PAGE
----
A few years ago, I wrote a blog post about icebreaker questions to help spur on conversation among attendees in a group. Last week, as I began our small group discussion at church with an introduction time (we had a lot of new faces), I was put on the spot for a fun question to have each person answer as they introduced themselves. My mind drew a complete blank, and we ended up answering an awkward question about our Christmas holidays, weeks after the decorations have been put away. I remembered the post I wrote, but not a single question came to mind!
How can you be prepared for situations like these? I’ve met group facilitators/event planners who often have what they call a “bag of tricks” (figuratively speaking) – things they know they can pull out anytime that will help get people talking, fill in a spot that may be lagging or just break the monotony of a lecture or presentation. The main component of these ideas is simplicity – no set-up or special supplies are needed so you can use these at anytime, anywhere.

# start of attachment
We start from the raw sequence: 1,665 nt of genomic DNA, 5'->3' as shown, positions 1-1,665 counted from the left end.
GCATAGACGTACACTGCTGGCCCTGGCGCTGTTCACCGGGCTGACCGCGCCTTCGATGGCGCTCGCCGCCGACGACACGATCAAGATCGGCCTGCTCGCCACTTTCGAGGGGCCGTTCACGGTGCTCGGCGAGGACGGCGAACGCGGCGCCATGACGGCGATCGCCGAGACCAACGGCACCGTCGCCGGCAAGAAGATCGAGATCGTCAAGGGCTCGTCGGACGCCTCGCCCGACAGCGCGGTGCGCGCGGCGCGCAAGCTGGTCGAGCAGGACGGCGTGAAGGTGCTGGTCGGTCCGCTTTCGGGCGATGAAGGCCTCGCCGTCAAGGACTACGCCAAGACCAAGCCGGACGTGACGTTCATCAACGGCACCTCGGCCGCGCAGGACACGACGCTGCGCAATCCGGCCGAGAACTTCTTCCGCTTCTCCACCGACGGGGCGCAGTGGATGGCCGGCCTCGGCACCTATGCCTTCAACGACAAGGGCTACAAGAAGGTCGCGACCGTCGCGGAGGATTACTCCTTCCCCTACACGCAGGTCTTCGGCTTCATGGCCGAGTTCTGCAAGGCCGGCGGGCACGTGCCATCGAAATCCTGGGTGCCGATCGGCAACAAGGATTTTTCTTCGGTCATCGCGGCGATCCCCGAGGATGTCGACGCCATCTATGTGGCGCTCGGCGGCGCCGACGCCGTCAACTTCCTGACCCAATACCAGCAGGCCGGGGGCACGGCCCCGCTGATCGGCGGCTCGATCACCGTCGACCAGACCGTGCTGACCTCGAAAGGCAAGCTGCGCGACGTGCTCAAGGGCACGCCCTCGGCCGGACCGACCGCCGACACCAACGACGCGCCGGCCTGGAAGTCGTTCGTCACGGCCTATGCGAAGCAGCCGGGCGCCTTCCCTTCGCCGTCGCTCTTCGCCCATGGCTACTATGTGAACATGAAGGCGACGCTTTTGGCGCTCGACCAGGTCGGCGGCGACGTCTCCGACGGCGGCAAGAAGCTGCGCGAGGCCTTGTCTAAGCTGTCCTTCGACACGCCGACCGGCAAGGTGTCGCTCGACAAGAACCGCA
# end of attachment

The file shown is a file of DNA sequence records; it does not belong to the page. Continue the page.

What do you have in your “bag of tricks”? Here are a few ideas:
- Icebreaker Questions: These are designed to facilitate discussion and help people begin to feel comfortable speaking around each other. Some examples include:
- If you could eliminate one thing from your daily schedule, what would it be?
- Would you rather be three feet tall or ten feet tall?
- How many pairs of shoes are in your closet?
- What is in the trunk of your car right now?
- What is the most unusual thing you have ever eaten?
- Stand Up and Stretch: Sometimes all your group needs to stay focused is a small break to stand up and stretch. Leading your attendees in a few easy exercises (or even breaking out in a small song and dance) can get the blood flowing and even bring a few laughs!
- Jokes or Funny Stories: Commit to memory a few funny (and appropriate) jokes or stories. Use these sparingly and only if you can tell them correctly!
- Teambuilding Games: Have one or two teambuilding activities you can do with various size groups with no set-up involved. “Knots” and “Never Have I Ever” are two good options, though a quick Google search can give you many more ideas.
Hopefully, by having a few things in your “bag of tricks” you can avoid awkward moments of silence and be a more dynamic group facilitator/speaker as you interact with your attendees. If you have trouble thinking of things on the spot, keep a list of these on your smartphone or other device you might have with you for a quick reference before your session begins.
What’s in your “bag of tricks”?